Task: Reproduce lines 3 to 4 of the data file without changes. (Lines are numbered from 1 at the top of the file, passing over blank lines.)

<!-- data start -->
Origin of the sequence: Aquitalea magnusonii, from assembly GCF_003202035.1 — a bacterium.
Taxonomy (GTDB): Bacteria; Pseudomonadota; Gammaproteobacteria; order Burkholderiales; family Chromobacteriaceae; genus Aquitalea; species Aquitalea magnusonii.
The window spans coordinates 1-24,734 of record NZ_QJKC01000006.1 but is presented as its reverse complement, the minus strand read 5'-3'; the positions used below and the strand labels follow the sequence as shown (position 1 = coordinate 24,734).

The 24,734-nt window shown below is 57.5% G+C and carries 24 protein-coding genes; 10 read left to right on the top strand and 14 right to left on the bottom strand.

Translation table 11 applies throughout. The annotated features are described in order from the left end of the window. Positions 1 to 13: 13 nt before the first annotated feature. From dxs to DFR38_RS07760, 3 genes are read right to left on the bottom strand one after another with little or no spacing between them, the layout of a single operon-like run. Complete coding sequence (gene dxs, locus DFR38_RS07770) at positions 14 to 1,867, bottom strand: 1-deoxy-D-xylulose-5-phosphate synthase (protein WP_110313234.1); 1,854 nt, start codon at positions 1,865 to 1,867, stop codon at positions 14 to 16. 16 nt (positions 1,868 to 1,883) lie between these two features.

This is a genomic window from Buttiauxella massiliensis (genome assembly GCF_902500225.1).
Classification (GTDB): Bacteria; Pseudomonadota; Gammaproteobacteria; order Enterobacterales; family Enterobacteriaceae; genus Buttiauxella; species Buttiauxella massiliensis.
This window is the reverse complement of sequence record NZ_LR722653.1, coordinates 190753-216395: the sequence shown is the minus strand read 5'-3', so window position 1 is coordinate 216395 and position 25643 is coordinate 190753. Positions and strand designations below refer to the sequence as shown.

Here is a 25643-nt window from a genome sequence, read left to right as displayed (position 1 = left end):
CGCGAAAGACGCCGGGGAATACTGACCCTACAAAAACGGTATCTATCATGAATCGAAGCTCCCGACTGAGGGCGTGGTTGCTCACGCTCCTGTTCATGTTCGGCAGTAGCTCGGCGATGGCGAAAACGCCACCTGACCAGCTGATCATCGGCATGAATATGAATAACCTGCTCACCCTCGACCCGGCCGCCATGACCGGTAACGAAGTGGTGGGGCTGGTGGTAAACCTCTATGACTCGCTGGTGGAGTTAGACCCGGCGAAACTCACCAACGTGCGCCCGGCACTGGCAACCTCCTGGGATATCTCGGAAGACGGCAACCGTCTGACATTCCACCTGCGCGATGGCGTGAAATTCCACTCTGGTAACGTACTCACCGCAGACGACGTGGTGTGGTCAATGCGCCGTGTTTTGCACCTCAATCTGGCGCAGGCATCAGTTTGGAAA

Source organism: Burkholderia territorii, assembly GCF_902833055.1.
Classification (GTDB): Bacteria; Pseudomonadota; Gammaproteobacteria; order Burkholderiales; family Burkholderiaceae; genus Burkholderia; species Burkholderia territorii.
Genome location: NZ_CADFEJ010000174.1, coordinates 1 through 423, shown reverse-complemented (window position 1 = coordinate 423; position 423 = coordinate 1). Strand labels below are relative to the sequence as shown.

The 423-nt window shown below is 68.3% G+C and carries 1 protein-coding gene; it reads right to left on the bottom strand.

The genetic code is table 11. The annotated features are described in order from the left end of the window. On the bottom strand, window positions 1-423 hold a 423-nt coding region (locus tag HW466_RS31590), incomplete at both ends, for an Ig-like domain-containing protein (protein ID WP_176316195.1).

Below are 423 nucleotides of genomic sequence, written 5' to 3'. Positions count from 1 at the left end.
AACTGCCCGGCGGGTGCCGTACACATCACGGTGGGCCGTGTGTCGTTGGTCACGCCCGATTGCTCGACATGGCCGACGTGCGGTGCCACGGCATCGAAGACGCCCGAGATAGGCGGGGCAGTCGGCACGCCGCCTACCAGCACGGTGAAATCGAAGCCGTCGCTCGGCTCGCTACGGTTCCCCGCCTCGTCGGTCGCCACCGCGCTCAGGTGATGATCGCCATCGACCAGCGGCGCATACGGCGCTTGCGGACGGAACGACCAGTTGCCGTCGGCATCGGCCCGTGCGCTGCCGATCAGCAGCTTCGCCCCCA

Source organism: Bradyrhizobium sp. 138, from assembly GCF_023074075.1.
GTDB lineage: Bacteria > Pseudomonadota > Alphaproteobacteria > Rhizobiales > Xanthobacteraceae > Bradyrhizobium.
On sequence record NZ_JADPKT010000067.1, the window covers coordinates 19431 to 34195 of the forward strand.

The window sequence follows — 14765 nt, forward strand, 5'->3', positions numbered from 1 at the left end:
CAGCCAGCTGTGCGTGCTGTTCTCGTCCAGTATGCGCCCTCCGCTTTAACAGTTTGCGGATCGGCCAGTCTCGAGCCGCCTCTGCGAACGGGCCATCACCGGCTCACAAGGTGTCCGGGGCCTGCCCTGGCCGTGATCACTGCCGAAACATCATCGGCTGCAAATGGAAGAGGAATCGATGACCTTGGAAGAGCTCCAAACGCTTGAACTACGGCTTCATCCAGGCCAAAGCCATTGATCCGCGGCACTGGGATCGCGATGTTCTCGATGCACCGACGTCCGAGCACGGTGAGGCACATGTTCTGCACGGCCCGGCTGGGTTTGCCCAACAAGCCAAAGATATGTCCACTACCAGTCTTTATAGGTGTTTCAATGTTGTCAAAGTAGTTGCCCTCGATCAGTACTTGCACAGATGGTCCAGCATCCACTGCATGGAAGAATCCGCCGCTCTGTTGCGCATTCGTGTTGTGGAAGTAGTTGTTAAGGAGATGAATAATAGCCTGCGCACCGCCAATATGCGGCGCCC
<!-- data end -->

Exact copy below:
The window spans coordinates 1-24,734 of record NZ_QJKC01000006.1 but is presented as its reverse complement, the minus strand read 5'-3'; the positions used below and the strand labels follow the sequence as shown (position 1 = coordinate 24,734).

The 24,734-nt window shown below is 57.5% G+C and carries 24 protein-coding genes; 10 read left to right on the top strand and 14 right to left on the bottom strand.